We hit nine weeks yesterday, and we’re thrilled to have made it past so many of the most worrisome weeks of pregnancy. These last few weeks, I have felt myself opening up, surrendering to all of the love and trust that I suspect will carry me through the rest of this process. It was difficult at first to give in to the love that I instinctively felt for this little being – there was so much fear that we would lose him or her – so it feels a little like breathing again to finally open up.
This time has made me think a lot, though, about the prevailing notion (at least in the U.S.) that expectant parents should not tell anyone (or most people) until they’re further along, say twelve weeks or so. The surface sentiment behind this is that it’s such a vulnerable time (which it is), and that if, God forbid, a woman were to miscarry, such guardedness would keep her and her partner from having to tell their wider community about a loss that is deeply personal. This makes sense and has guided our thinking thus far. J and I have been carefully selective about who to tell up to this point, choosing people we feel we would turn to if we lost the pregnancy anyway. As we’ve gotten further into the first trimester, though, I’ve begun to think that the stigma about women telling people that they’re pregnant early on (and I really think it is a stigma) serves to protect people other than expectant parents, and that, in some cases, such guardedness may not even be right for those parents at all.
Personally, I have felt all along that it would be wrong to tell other people, but I haven’t been sure where that sense comes from. Though I work hard not to be a superstitious person, I’m aware of a creeping suspicion that to tell others too soon might jinx the pregnancy. I’m guessing I’m not alone in this. I’m guessing, too, that part of this fear comes from the stigma I’m talking about here. We (pregnant women) are pretty much told from conception forward that it would be irresponsible to be too open too soon. I’m not sure this really leaves the choice to us, at least not if we’re sensitive to public opinion.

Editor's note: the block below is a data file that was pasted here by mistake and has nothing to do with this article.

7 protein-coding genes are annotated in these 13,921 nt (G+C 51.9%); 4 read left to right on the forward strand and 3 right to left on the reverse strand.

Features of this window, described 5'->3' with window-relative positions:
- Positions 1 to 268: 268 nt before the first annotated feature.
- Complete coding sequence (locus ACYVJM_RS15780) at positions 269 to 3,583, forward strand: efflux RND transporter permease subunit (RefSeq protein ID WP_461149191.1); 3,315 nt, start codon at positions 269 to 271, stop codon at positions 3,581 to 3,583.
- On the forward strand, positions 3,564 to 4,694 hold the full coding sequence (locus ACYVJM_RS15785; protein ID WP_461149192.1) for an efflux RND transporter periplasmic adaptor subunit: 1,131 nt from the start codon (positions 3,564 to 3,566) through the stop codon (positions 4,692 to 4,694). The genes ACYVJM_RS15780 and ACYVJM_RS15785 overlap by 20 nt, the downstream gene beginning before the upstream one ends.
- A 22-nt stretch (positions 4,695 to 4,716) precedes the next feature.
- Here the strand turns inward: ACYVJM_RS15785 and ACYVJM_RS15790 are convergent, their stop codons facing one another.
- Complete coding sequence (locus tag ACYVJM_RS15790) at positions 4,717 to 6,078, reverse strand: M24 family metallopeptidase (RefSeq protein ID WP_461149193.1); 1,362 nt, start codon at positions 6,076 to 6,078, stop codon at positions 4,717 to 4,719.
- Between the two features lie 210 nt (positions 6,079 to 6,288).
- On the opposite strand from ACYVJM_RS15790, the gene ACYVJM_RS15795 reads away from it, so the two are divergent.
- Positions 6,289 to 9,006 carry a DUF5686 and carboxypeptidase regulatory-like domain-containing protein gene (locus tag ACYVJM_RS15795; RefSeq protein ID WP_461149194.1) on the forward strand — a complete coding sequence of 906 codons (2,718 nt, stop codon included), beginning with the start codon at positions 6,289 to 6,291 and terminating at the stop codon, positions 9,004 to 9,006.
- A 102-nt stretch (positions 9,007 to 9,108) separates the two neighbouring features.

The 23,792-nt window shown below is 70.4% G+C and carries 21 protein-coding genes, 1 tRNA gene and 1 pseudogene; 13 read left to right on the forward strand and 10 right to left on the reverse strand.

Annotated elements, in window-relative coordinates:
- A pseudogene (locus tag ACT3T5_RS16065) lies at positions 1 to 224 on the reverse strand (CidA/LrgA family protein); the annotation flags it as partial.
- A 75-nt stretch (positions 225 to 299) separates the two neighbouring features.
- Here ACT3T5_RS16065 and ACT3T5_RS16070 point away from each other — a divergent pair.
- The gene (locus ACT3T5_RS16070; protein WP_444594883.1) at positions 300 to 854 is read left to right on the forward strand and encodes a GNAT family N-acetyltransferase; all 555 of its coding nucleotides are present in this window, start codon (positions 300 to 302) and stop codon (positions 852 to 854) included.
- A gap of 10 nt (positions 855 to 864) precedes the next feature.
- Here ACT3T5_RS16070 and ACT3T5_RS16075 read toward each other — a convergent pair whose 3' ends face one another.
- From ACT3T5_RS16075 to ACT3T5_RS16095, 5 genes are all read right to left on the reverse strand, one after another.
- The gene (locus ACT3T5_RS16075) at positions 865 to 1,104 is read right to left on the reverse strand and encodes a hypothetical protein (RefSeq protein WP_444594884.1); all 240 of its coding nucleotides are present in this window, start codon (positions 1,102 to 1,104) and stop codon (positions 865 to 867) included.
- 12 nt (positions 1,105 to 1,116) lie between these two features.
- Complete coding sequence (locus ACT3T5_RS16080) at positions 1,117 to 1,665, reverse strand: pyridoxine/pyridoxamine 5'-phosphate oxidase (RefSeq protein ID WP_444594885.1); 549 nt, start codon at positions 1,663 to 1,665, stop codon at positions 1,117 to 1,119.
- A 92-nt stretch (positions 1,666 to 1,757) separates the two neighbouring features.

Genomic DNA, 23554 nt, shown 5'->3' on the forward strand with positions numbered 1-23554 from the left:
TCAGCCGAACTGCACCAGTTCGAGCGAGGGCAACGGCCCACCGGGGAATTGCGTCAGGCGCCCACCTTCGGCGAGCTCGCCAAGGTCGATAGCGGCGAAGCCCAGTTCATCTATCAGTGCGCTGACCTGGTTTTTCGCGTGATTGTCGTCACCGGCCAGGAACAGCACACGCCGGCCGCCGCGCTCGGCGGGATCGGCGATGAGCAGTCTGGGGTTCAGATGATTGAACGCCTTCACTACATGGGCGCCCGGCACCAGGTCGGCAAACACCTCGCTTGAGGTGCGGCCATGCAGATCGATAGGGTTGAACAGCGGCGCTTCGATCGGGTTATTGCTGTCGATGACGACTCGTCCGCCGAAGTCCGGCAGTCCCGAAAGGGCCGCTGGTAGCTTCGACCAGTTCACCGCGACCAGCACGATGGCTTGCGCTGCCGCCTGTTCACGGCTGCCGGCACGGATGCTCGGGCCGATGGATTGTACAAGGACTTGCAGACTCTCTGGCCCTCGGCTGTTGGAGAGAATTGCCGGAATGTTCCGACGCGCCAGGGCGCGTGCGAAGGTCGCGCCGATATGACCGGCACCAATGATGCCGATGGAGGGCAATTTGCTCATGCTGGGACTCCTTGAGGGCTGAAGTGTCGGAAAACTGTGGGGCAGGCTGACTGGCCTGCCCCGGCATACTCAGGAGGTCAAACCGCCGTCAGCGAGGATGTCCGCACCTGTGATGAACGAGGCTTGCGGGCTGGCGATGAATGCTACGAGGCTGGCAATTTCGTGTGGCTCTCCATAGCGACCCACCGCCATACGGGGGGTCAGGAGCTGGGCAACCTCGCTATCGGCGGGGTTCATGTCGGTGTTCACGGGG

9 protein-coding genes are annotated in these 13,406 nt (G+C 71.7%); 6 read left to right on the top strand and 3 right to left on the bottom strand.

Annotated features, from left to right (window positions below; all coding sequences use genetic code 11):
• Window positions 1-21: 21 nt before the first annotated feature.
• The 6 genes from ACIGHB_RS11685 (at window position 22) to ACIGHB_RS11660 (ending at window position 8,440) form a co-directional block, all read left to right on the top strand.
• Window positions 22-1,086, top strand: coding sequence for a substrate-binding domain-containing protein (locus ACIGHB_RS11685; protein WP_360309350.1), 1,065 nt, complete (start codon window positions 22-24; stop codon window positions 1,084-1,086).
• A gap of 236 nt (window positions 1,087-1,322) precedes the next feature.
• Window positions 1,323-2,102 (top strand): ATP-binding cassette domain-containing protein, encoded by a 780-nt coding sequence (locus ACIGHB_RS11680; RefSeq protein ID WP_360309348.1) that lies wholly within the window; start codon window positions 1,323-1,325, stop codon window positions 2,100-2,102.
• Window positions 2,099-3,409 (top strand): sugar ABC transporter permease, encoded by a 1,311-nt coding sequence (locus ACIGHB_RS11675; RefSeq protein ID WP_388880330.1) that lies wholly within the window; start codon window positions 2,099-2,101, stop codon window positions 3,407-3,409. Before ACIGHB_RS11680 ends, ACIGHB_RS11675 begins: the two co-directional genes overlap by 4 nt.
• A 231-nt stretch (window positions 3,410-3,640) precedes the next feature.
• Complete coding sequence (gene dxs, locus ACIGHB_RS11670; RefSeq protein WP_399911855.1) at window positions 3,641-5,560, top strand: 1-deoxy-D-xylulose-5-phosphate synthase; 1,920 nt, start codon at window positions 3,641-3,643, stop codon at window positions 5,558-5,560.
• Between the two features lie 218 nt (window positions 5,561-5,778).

So here’s the bottom line of what I’ve been thinking about all of this lately: It makes sense for women and their partners to choose to wait. If telling people makes them nervous, then waiting seems smart. But I don’t think women are irresponsible if they choose not to wait, and I think it’s dangerous to suggest that they are because doing so creates a false sense of responsibility if something bad happens. This stigma – ostensibly designed to protect women – also protects people around pregnant women from having to grieve alongside those whose babies don’t make it further into pregnancy. No one talks about this, but it’s true, and it seems obvious to me that this is a big part of the motivation behind telling women to wait. It saves all of us from having to take seriously a loss that we don’t know how to classify.
I’m certainly not suggesting that people should be open before they’re ready. I do think, though, that it’s important to ask questions about who we’re protecting by telling women to stay quiet, and why. We’re scared to have conversations about how valuable a pregnancy is because those conversations sound like they might threaten other conversations we have about choice. If we allow that a family can be devastated by, and can deserve our support through, a pregnancy loss, then we have to worry that we’ve implied that all pregnancies are sacred. But in a culture where we understand relativity, we should have the ability to draw distinctions between deeply wanted and unwanted pregnancies, and to support women through all pregnancy-related experiences as they manifest individually. We should know how to comfort expectant parents who lose a pregnancy at six weeks, or seven, or eight. We don’t because we make clear that we don’t want to know about those losses.